UConn Health’s Quantitative Cell Biology research grew into the area in Cell Analysis and Modeling. The concentration has recently updated its title to Systems Biology in order to better reflect the types of research it concentrates on. Faculty associated with this area explore complex biological systems using the tools of computational cell biology, optical imaging and other quantitative approaches to analyze processes in living cells. Our program is designed to train students from diverse disciplinary backgrounds in the cutting-edge research techniques that comprise the interdisciplinary research of modern cell biology. Students are provided with rigorous cross training in areas of mathematical, physical, and computational sciences and biology. Systems Biology students take courses, attend seminars and work on interdisciplinary research projects to broaden and strengthen their abilities to do quantitative cell biology research.
The Systems Biology area of concentration is based within the Richard D. Berlin Center for Cell Analysis and Modeling (CCAM) at UConn Health. Established in 1994, CCAM has emerged as a Center that promotes the application of physics, chemistry and computation to cell biology. The environment of CCAM is designed to promote interdisciplinary interactions and its cadre of physical scientists are supported and valued in a way that is unique for a medical school. CCAM is also the home of the Virtual Cell modeling and simulation software project (http://vcell.org)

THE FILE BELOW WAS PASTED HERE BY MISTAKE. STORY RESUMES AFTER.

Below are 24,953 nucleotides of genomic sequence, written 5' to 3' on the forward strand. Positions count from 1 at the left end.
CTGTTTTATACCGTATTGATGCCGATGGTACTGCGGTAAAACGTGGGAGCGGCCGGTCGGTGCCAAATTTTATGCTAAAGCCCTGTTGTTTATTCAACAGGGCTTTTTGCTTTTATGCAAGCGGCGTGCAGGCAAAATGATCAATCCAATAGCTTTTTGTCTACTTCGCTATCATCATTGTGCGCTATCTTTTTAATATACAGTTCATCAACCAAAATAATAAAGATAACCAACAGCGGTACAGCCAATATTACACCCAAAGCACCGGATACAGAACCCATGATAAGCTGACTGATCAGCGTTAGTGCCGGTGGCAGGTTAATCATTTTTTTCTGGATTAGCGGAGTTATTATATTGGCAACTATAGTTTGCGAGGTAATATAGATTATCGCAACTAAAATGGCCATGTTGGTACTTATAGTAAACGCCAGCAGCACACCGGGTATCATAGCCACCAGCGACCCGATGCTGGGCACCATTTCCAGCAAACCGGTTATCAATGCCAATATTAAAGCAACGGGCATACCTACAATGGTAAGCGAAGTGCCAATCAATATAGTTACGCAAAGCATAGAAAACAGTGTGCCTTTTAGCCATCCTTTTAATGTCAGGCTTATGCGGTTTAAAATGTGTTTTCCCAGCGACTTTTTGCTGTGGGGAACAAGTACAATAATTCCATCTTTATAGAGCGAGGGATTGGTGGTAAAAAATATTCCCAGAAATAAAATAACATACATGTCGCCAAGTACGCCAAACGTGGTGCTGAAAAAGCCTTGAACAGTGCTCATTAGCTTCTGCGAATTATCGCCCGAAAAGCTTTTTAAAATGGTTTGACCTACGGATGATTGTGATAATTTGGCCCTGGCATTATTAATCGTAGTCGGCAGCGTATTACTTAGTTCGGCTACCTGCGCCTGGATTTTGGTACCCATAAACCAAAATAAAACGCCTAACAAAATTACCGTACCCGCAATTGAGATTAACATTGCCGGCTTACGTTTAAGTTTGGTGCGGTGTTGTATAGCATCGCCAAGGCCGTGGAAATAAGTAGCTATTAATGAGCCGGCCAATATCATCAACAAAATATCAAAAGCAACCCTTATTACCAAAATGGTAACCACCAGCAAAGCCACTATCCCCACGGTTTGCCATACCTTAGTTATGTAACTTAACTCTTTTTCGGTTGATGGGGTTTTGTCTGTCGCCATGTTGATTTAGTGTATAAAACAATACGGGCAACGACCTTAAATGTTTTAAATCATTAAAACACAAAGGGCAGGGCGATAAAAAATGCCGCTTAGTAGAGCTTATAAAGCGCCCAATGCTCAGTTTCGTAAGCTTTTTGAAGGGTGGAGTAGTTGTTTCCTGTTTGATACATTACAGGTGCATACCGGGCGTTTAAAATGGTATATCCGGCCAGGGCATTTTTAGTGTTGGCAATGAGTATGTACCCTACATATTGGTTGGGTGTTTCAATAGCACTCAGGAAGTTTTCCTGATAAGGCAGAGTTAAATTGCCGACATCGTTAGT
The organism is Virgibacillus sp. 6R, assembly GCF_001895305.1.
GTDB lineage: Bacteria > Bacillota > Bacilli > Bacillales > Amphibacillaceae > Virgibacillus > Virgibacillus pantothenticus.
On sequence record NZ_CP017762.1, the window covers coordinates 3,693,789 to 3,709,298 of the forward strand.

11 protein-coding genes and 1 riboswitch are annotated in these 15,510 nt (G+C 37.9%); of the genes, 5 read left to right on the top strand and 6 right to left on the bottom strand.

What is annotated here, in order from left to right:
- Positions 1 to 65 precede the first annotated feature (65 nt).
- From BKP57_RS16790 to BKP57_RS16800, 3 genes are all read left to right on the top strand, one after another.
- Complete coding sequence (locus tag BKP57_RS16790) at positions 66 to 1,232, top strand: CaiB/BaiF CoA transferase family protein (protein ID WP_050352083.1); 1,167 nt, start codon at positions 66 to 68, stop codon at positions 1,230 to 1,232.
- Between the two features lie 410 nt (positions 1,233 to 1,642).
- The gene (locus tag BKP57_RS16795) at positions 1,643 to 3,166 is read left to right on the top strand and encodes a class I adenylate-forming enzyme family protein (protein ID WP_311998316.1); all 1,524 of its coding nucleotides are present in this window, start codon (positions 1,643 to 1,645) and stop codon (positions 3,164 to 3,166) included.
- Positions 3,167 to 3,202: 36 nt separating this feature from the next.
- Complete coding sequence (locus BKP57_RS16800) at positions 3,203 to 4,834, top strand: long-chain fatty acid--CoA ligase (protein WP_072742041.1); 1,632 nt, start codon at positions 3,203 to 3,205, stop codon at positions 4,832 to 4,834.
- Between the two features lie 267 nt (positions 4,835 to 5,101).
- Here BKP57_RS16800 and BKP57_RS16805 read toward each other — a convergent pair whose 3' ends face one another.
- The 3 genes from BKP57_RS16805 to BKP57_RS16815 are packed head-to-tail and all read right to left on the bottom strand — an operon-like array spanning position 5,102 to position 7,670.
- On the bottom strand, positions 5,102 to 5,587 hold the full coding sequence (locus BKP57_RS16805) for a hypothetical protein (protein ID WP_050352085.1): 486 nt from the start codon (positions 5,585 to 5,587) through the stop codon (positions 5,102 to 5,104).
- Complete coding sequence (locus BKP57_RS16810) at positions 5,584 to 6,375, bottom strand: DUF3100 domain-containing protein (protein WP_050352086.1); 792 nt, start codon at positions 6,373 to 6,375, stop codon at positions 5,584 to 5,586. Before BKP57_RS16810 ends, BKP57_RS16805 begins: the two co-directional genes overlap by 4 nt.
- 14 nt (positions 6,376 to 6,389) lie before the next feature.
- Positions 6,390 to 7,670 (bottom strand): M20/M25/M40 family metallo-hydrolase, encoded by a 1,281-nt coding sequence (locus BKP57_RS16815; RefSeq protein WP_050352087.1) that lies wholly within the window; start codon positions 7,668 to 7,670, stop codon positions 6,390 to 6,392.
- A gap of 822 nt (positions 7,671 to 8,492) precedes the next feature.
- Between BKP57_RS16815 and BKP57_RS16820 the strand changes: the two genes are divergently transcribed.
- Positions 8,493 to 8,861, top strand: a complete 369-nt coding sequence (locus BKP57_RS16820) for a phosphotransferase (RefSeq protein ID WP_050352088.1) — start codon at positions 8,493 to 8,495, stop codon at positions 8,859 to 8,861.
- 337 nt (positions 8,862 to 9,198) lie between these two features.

The program is particularly strong in the following areas of research:
- Data Driven Analysis and Simulation
- Virtual Microscopy
- Modeling Cell Migration
- Modularity and Multistate Complexes
- Molecular Flux in Cellular Spaces
- Stochastic Modeling and Discrete Particles
- Fluorescent Correlation Spectroscopy
- Optical Probe Development
- Non-linear Optical Microscopy
- Single Molecule Imaging
- Biological Signaling Platforms
- Single Molecule and Particle Tracking
- Cytoskeletal Dynamics and Morphogenesis
- Cellular Tissues and Development
- RNA Trafficking
- Signal Transduction
- Molecular Medicine
The GRE General Exam is no longer required for admission to the Biomedical Science PhD program as of Fall 2022 admissions.
The deadline for applications and supporting materials for Fall 2022 is December 1, 2021.